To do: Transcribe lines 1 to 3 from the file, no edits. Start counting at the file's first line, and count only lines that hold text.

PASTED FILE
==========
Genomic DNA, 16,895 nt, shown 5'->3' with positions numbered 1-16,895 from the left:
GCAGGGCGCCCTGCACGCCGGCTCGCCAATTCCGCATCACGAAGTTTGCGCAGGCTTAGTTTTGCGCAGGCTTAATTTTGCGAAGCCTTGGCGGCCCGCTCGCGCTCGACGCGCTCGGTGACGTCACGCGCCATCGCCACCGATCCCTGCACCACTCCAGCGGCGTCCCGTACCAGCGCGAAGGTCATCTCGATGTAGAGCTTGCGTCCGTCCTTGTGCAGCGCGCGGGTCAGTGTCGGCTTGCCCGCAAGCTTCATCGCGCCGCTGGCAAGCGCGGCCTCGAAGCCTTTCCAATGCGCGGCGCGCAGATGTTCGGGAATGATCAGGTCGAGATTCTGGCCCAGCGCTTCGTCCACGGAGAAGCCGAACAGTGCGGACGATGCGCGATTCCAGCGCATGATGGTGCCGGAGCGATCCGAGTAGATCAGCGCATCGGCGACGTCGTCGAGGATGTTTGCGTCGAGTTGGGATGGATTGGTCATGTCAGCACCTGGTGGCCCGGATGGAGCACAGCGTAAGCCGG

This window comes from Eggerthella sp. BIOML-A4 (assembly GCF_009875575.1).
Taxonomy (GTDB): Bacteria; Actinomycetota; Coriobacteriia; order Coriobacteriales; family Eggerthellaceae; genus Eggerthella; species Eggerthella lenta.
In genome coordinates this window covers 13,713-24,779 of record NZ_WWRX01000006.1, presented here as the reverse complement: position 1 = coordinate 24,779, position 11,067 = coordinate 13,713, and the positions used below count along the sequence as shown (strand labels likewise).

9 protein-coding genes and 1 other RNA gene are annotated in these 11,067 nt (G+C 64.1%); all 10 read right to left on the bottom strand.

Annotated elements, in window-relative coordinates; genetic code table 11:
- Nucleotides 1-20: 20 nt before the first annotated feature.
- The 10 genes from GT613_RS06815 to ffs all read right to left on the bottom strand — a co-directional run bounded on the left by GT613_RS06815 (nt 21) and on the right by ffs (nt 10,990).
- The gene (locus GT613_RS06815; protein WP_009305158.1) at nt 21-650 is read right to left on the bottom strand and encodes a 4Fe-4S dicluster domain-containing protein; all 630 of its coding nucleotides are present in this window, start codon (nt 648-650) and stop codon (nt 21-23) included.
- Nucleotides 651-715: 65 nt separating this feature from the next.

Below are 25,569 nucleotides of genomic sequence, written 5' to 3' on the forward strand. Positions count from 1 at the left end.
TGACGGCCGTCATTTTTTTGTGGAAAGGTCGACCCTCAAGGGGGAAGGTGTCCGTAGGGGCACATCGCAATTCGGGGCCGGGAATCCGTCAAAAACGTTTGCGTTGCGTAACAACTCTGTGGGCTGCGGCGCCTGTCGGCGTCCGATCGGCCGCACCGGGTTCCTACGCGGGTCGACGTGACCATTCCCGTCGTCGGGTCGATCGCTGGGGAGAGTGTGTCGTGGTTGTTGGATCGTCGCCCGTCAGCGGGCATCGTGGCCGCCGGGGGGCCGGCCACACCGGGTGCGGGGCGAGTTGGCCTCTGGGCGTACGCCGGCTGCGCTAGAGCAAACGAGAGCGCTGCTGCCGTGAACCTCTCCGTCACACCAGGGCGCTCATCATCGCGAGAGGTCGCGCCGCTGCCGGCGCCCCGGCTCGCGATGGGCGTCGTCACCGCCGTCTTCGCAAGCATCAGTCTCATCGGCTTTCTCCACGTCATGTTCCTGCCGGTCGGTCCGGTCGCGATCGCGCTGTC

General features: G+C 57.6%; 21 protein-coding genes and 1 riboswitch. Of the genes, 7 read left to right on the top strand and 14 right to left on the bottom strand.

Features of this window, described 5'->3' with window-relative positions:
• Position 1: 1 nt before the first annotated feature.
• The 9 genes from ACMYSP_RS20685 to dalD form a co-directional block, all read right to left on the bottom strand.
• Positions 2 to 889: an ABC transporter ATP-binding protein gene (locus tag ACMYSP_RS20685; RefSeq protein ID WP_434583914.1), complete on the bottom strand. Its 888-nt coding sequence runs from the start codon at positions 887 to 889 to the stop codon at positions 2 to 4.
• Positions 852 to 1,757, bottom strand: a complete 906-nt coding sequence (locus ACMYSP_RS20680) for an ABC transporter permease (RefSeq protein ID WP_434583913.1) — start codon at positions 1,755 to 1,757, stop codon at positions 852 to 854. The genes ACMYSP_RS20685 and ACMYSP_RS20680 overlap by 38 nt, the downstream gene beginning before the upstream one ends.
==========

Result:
Genomic DNA, 16,895 nt, shown 5'->3' with positions numbered 1-16,895 from the left:
GCAGGGCGCCCTGCACGCCGGCTCGCCAATTCCGCATCACGAAGTTTGCGCAGGCTTAGTTTTGCGCAGGCTTAATTTTGCGAAGCCTTGGCGGCCCGCTCGCGCTCGACGCGCTCGGTGACGTCACGCGCCATCGCCACCGATCCCTGCACCACTCCAGCGGCGTCCCGTACCAGCGCGAAGGTCATCTCGATGTAGAGCTTGCGTCCGTCCTTGTGCAGCGCGCGGGTCAGTGTCGGCTTGCCCGCAAGCTTCATCGCGCCGCTGGCAAGCGCGGCCTCGAAGCCTTTCCAATGCGCGGCGCGCAGATGTTCGGGAATGATCAGGTCGAGATTCTGGCCCAGCGCTTCGTCCACGGAGAAGCCGAACAGTGCGGACGATGCGCGATTCCAGCGCATGATGGTGCCGGAGCGATCCGAGTAGATCAGCGCATCGGCGACGTCGTCGAGGATGTTTGCGTCGAGTTGGGATGGATTGGTCATGTCAGCACCTGGTGGCCCGGATGGAGCACAGCGTAAGCCGG

This window comes from Eggerthella sp. BIOML-A4 (assembly GCF_009875575.1).